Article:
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New Bacteria Discovered Growing On Titanic

December 6, 2010

A new species of bacteria has been found in the wreck of the Titanic.

The Halomonas titanic bacterium was found in “rusticles,” which are the porous and delicate icicle-like structures that form on rusting iron.

Various bacteria and fungi live within the delicate structures actually feeding off the rusting metal.

The new discovery is described in the International Journal of Systematic and Evolutionary Microbiology.

Samples of rusticles from Titanic were gathered in 1991 by the Mir 2 robotic submersible.

Researchers from Dalhousie University, the Ontario Science Center in Canada and the University of Seville in Spain isolated the H. titanicae bacteria from these samples.

They sequenced the microbes’ DNA before finding out that they constituted a new member of the salt-loving Halomonas genus.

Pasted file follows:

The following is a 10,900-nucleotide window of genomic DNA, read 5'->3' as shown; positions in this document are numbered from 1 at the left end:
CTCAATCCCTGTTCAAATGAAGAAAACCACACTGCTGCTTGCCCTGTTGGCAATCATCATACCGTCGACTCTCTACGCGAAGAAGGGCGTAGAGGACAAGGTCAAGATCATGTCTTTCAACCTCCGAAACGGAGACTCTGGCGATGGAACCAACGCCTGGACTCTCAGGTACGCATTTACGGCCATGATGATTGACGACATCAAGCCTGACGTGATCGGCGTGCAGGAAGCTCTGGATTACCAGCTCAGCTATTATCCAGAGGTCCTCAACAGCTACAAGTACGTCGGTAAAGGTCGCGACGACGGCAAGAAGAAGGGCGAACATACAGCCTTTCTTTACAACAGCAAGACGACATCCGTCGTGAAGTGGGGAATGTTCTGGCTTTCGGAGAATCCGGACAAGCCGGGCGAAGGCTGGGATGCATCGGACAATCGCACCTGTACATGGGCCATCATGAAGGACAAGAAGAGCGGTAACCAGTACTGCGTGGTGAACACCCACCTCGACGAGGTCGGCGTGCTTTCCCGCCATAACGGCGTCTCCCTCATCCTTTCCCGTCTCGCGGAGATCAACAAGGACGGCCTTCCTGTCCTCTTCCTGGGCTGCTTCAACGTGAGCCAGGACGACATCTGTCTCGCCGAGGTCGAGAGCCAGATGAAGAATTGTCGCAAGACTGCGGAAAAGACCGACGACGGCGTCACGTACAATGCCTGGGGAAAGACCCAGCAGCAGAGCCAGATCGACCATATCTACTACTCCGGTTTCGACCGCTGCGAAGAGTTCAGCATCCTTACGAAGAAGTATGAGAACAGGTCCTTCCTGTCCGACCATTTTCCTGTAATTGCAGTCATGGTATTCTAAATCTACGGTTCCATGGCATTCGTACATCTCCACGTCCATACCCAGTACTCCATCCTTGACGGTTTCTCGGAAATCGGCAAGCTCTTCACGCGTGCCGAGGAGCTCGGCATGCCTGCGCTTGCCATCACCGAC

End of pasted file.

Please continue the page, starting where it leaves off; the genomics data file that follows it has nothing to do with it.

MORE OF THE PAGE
The bacteria are interesting to scientists because they may help shed light on the mechanism by which rusticles form and also on the general “recycling” that such microbes carry out on submerged metal structures.

The authors said that also has relevance to the protection of offshore oil and gas pipelines, and the safe disposal at sea of ships and oil rigs.

Image Caption: This is a view of rusticles on the wreck of RMS Titanic. Credit: Image courtesy of RMS Titanic Inc.

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